Language learning: You need not be a spook
Want to encourage your children or grandchildren to learn a foreign language? Mr. Vivian Cook’s All In A Word, New York: Melville House (2009), suggests language-learning might be easier than we think.
Actually, the number of nouns (objects) and verbs (actions) you need to know are quite limited. Each have their equivalent terms in most of the modern languages. For example, one-year-old children just need to absorb the word for: I, go, come, went, up, day, was, look, are, the, this, do, me, like, going, big, she, and, they, my, on, away, Mum, it, at, play, no, yes, but, for, a, Dad, can, he, am, all, is, dog, cat, get, said, to, and in.
But adults, who need to move around, obtain food and shelter, get medical attention or obtain other help where a foreign language is spoken, need to know only 2,000 words. Moreover, understanding just 20 basic verbs allows one to converse just fine.
Common to most all languages are just 65 concepts that are needed to think and talk about: the relationship between things, to identify things, to quantify things, to express the quality of things, the size of things, to express emotions, to express time, to locate things, and so on.
So, if before tackling a foreign language you see the task as only having to learn 2,000 words, being able to conjugate just 20 basic verbs, and deal with only 65 or so concepts common to almost all languages, the task should not seem all that daunting.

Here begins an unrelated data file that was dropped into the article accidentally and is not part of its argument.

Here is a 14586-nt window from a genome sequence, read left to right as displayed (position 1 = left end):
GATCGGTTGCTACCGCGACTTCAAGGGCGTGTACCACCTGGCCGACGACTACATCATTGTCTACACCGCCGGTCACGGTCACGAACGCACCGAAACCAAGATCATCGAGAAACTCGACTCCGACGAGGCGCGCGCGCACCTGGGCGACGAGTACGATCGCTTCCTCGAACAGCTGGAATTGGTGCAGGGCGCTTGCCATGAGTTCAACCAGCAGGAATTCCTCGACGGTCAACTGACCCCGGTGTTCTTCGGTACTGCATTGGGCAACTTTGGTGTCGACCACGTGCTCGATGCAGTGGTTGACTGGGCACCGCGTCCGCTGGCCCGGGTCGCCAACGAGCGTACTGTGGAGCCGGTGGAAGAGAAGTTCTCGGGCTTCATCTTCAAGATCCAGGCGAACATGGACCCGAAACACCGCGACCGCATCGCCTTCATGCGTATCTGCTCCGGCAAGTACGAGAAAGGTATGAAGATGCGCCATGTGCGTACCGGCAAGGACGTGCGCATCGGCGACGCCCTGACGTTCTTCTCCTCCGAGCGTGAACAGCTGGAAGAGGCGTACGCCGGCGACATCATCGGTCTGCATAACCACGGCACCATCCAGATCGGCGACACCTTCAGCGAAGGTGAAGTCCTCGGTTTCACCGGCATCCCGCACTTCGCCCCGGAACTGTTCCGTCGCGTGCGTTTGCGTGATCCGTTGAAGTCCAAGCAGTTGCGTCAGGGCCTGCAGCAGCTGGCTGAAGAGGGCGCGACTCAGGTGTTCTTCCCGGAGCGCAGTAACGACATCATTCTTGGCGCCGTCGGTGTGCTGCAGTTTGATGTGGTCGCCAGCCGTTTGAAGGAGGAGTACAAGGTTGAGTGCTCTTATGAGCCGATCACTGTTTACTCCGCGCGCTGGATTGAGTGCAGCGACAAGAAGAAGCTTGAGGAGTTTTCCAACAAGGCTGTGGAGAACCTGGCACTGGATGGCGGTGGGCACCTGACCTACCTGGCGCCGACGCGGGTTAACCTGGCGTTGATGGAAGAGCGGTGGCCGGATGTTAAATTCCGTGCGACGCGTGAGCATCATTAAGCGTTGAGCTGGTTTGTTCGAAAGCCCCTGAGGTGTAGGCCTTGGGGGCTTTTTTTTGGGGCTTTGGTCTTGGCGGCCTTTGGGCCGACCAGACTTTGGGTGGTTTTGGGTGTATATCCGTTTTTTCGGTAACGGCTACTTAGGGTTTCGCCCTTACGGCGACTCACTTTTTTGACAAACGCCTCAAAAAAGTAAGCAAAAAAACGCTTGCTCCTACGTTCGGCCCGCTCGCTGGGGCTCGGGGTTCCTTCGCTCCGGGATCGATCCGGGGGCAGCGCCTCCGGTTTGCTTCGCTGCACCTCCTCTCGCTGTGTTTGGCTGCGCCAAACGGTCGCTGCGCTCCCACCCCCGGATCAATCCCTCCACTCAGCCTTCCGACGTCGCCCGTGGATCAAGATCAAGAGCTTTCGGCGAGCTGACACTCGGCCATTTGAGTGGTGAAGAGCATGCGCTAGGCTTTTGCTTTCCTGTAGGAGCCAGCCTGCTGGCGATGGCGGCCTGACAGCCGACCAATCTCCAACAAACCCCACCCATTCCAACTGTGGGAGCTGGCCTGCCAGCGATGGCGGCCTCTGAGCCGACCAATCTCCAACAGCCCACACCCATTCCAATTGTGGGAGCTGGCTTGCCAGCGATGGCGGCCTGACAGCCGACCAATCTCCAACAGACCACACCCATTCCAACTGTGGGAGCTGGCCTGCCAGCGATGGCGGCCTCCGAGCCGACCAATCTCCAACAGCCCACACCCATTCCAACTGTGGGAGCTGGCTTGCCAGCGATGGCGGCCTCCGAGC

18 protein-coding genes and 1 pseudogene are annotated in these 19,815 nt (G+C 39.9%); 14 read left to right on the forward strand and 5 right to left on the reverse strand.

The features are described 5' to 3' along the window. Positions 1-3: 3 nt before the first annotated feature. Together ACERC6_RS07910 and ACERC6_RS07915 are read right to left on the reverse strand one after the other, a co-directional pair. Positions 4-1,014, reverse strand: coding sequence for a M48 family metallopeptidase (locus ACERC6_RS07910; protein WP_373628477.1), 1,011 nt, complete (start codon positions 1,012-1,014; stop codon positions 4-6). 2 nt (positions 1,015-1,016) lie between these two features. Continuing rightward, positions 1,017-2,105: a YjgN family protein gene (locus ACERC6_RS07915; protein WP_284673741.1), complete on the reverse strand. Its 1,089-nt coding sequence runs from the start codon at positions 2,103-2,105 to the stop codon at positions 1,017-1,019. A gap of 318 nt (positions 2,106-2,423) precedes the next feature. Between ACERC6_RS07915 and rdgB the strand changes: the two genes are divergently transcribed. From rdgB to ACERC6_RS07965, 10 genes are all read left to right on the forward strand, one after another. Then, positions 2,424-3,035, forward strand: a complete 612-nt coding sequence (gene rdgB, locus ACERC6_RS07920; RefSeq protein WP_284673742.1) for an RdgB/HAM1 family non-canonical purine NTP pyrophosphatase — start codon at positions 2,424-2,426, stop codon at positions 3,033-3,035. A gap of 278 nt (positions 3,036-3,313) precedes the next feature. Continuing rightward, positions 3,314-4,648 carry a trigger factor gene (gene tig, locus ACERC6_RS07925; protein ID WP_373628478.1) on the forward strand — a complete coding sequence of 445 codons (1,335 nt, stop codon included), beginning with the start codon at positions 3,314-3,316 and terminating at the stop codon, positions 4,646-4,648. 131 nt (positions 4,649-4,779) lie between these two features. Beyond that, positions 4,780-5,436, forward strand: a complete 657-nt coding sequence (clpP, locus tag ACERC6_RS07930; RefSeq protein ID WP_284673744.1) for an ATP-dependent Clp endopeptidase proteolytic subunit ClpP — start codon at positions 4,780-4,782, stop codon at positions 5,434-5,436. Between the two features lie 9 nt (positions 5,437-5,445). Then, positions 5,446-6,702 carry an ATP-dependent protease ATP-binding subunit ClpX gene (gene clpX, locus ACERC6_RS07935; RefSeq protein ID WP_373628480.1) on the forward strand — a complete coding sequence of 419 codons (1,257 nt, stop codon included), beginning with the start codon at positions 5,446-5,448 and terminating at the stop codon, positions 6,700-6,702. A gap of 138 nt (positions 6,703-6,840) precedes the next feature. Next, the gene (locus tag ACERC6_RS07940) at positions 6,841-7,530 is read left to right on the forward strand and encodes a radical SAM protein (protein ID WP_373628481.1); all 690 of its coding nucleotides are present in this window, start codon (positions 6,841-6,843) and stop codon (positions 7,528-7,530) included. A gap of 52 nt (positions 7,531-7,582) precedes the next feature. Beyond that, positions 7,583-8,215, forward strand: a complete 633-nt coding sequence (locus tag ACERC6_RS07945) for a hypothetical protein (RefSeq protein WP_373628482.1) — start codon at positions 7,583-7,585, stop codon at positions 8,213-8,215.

Of course, the easiest and best way to learn a foreign language is by total immersion. Go to the target country, cut off all reading, hearing or seeing of your cradle language and live with a local family. In fact, that is the best way to get the accent right.
Or, if you can stand the stress, get Uncle Sam to send you to the Defense Language Institute (DLI). The methods used at DLI are as close to total immersion as one can experience while still remaining inside the United States. The objective is to produce intelligence agents who can work comfortably and effectively in foreign lands.
For the first six weeks, students are taught totally by ear. Seeing the target language in writing is forbidden. Speaking your native language is forbidden. Students are taught to mimic the instructors, all of whom are native-born, target-language speakers.
After the first hour of acting out sometimes-comical dialogues, different instructors with different regional accents are brought in throughout the day so the graduates will be able to operate in the various regions of the target nation. Each day, a choir master comes in for an hour to conduct a target-language sing-along.
The two-hour lunch break allows students to eat and take a brief, mind-refreshing nap before the next three hours of intensive instruction. At night, students listen to two hours of recorded language and then sleep on a pillow that softly plays the target language all night long. On weekends, students watch movies and TV programs in the target language. Uncle Sam demands his money’s worth. Living, eating, and drinking with a local family is a whole lot more fun.
©2018. William Hamilton.
Nationally syndicated columnist, William Hamilton, a DLI graduate, is a laureate of the Oklahoma Journalism Hall of Fame, the Nebraska Aviation Hall of Fame, the Colorado Aviation Hall of Fame, and the Oklahoma University Army ROTC Wall of Fame. In 2015, he was named an Outstanding Alumnus of the University of Nebraska. Dr. Hamilton is the author of The Wit and Wisdom of William Hamilton: the Sage of Sheepdog Hill, Pegasus Imprimis Press (2017). "Central View," can also be seen at: www.central-view.com.